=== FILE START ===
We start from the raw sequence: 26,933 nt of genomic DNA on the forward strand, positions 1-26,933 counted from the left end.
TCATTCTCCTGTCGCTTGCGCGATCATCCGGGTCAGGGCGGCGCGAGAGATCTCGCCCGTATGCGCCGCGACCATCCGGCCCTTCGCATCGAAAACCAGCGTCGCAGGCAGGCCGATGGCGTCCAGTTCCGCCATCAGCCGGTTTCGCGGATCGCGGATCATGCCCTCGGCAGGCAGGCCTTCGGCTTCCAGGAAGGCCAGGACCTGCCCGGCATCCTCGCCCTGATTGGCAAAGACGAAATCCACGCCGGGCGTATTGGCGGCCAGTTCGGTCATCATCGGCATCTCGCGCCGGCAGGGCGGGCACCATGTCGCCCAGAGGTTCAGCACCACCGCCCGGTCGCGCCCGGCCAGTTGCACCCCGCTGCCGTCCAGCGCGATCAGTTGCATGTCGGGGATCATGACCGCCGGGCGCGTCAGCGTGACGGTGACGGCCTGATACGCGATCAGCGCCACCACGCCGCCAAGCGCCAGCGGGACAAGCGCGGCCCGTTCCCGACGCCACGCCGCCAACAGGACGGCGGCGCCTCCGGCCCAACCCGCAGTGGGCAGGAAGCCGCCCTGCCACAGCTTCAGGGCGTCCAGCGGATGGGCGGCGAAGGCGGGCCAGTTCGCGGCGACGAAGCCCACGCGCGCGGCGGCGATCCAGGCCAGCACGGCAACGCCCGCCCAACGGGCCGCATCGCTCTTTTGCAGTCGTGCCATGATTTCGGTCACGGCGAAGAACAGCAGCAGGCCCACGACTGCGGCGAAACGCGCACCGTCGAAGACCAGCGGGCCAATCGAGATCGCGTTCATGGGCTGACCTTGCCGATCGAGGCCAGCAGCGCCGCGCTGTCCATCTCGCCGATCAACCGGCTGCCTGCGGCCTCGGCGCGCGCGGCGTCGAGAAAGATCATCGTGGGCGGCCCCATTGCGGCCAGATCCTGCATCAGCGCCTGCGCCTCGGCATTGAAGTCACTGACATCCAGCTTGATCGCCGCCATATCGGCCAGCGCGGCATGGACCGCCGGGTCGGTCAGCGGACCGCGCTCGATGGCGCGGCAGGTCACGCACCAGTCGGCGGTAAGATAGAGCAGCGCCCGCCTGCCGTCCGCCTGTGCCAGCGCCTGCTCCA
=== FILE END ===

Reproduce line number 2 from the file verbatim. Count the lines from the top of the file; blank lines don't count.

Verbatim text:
TCATTCTCCTGTCGCTTGCGCGATCATCCGGGTCAGGGCGGCGCGAGAGATCTCGCCCGTATGCGCCGCGACCATCCGGCCCTTCGCATCGAAAACCAGCGTCGCAGGCAGGCCGATGGCGTCCAGTTCCGCCATCAGCCGGTTTCGCGGATCGCGGATCATGCCCTCGGCAGGCAGGCCTTCGGCTTCCAGGAAGGCCAGGACCTGCCCGGCATCCTCGCCCTGATTGGCAAAGACGAAATCCACGCCGGGCGTATTGGCGGCCAGTTCGGTCATCATCGGCATCTCGCGCCGGCAGGGCGGGCACCATGTCGCCCAGAGGTTCAGCACCACCGCCCGGTCGCGCCCGGCCAGTTGCACCCCGCTGCCGTCCAGCGCGATCAGTTGCATGTCGGGGATCATGACCGCCGGGCGCGTCAGCGTGACGGTGACGGCCTGATACGCGATCAGCGCCACCACGCCGCCAAGCGCCAGCGGGACAAGCGCGGCCCGTTCCCGACGCCACGCCGCCAACAGGACGGCGGCGCCTCCGGCCCAACCCGCAGTGGGCAGGAAGCCGCCCTGCCACAGCTTCAGGGCGTCCAGCGGATGGGCGGCGAAGGCGGGCCAGTTCGCGGCGACGAAGCCCACGCGCGCGGCGGCGATCCAGGCCAGCACGGCAACGCCCGCCCAACGGGCCGCATCGCTCTTTTGCAGTCGTGCCATGATTTCGGTCACGGCGAAGAACAGCAGCAGGCCCACGACTGCGGCGAAACGCGCACCGTCGAAGACCAGCGGGCCAATCGAGATCGCGTTCATGGGCTGACCTTGCCGATCGAGGCCAGCAGCGCCGCGCTGTCCATCTCGCCGATCAACCGGCTGCCTGCGGCCTCGGCGCGCGCGGCGTCGAGAAAGATCATCGTGGGCGGCCCCATTGCGGCCAGATCCTGCATCAGCGCCTGCGCCTCGGCATTGAAGTCACTGACATCCAGCTTGATCGCCGCCATATCGGCCAGCGCGGCATGGACCGCCGGGTCGGTCAGCGGACCGCGCTCGATGGCGCGGCAGGTCACGCACCAGTCGGCGGTAAGATAGAGCAGCGCCCGCCTGCCGTCCGCCTGTGCCAGCGCCTGCTCCA